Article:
This is a Q&A with Hal Ackerman.
What initially brought you to writing?
I liked making people laugh and, in junior high school, to annoy as many teachers as possible.
You have a lot of experience in screenwriting, what led you to this area of writing?
I had originally been a New York playwright. My plan was to go to Hollywood, sell a screenplay for an obscene about of money, and return to New York to write plays.
How’d you end up from being a playwright in New York to teaching at UCLA?
I got screwed on a stupendous play writing gig in New York and wanted to go somewhere with integrity. So… Hollywood.
After a few years, I was doing pretty well, selling scripts and getting hired. By chance I ran into the younger sister of an old high school pal, who was married to the area head of the screen writing program. He invited me to teach. Total serendipity.
What’s your process when going to write a story or script?
The two are quite different and perfectly similar. Being attacked by some compelling aspect of a character in a circumstance. When you are writing plays, ideas come to you in terms of theater. When you are writing movies, they come as movie ideas.
How is short story writing and screenplay writing different?
Especially these days, when movies are about escaping from the human condition and other forms of fiction are about exploring the human condition, the differences are greater than they were years ago, when mainstream movies were both entertaining and interesting. Independent films now, and of course television, are filling that gap. But that is about the marketplace.
The inherent differences are that a movie audience only has access to what they can see and hear. A short story reader has access to a character’s inner life–thoughts, feelings memories.
How is writing fiction different than writing about personal experiences?
For me, there is not a lot of difference. Most of my “fiction” pillages events in my life; though fiction allows manipulation of those events, placing an emotional experience from real life into a physical encounter that might be different than its source but still contains the emotional truth of the actual event. The distance of writing about “him” rather than “I” allows for greater honesty and truth in a way that does not mean how an external surveillance camera wold see events, but rather a surveillance camera of the inner landscape.
What advice do you have for students and writers interested in screenplay writing?
Write them. Read my book. Make a writing schedule for yourself and keep to it.
What kind of writing schedule to you have? How does one make a realistic writing schedule for themselves?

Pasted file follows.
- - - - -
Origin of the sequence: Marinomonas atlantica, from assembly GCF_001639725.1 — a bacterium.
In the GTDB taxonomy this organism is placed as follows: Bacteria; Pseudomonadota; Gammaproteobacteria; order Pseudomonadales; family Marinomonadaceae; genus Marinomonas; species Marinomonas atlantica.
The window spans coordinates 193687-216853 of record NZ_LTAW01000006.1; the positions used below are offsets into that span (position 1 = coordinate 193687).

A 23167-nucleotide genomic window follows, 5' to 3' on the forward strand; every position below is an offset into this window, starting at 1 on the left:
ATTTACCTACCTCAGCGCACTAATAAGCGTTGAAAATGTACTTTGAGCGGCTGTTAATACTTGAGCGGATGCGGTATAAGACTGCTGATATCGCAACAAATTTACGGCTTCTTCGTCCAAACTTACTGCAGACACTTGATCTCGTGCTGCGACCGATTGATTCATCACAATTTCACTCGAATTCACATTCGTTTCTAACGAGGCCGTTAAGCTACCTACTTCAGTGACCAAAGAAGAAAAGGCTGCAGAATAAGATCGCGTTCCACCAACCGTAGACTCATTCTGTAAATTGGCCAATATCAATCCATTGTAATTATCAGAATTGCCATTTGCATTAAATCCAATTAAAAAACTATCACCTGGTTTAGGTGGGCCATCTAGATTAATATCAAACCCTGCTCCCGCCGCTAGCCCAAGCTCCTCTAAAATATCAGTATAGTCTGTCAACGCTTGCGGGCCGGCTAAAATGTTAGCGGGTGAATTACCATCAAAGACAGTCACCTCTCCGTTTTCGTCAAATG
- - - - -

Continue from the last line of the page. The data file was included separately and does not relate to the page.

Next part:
My schedule is my schedule. Everyone has to fit their writing schedule in with their own life. Read Writers at Work. These are a series of essays of writers talking about how they do it.
Obviously it will be different for a single parent with three kids and four jobs than a 20 year-old with no job. Think of how it would be if you were working at a hospital or driving a cab. You have your shirt and you better report for work. Some days it’ll be busy, some days a snooze. Some days overtime or a double shift. But you have to put your butt in the chair. That means making time when you are doing nothing else.
The alternative is quite simple: no writing will get done.
Teaching at University of California in Los Angeles (UCLA), what did you noticed were major struggles in learning/writing scripts?
Story. Story. Story. Story. Discovering what story IS and what it isn’t.
How can you find out what is or isn’t the story?
- Describe the character’s circumstances and the thing he/she wants desperately right now (It must be concrete, not abstract. Not being a loser is abstract. Going the distance with the champ is concrete).
- The obstacle that makes achieving it impossible.
In addition to short stories and scripts, you’ve written novels. How was that writing experience in comparison?
Great fun. For me, it incorporates the sense of structure I developed as a screenwriter, with the exploration of character and situation that comes from fiction writing. It allows for more breadth and depth than screenwriting generally does.
What was the inspiration for your novels: Stein, Stoned and Stein, Stung?
For Stein Stoned…it was a first line that kept running through my head. “The phone rang too early for it to be good news.” I needed to see who was calling and why. Once the book was written (after many false starts) and taken on by an agent, she wanted to have a second book idea as part of a sales package. I had remembered reading years earlier about a quirky occurrence of honey bee rustling. I had had several weird experiences with bees that I could impart to my protagonist.
You’ve written and published several short stories. What drawbacks (if any) are there of short story publishing?
I love writing short fiction. To make a living at it, one must merely write and sell ten short stories every day.
What advice or strategies would you recommend for short story writers looking to publish their work?
CWROPPS is the acronym for Creative Writers Opportunities List run by Allison Joseph, poet and professor at Southern Illinois University. It’s a Yahoo group you can subscribe to and she updates with a mixture of calls for submission (for poetry or fiction) with help wanted’s and residency information.
Duotrope is a writers’ resource online that costs $5 a month (or less for an annual subscription) and offers a search engine of publishers, a submissions tracker for organization, data on publications, and inspirational themes to help writing along. There’s a free trial option for those interested.
Poets and Writers is a monthly magazine for creative writers and a website with a multitude of resources. It does cost money to purchase a subscription.
Of your scripts, short stories, and novels is there one or another you found more rewarding? More difficult?
All of them and all of them.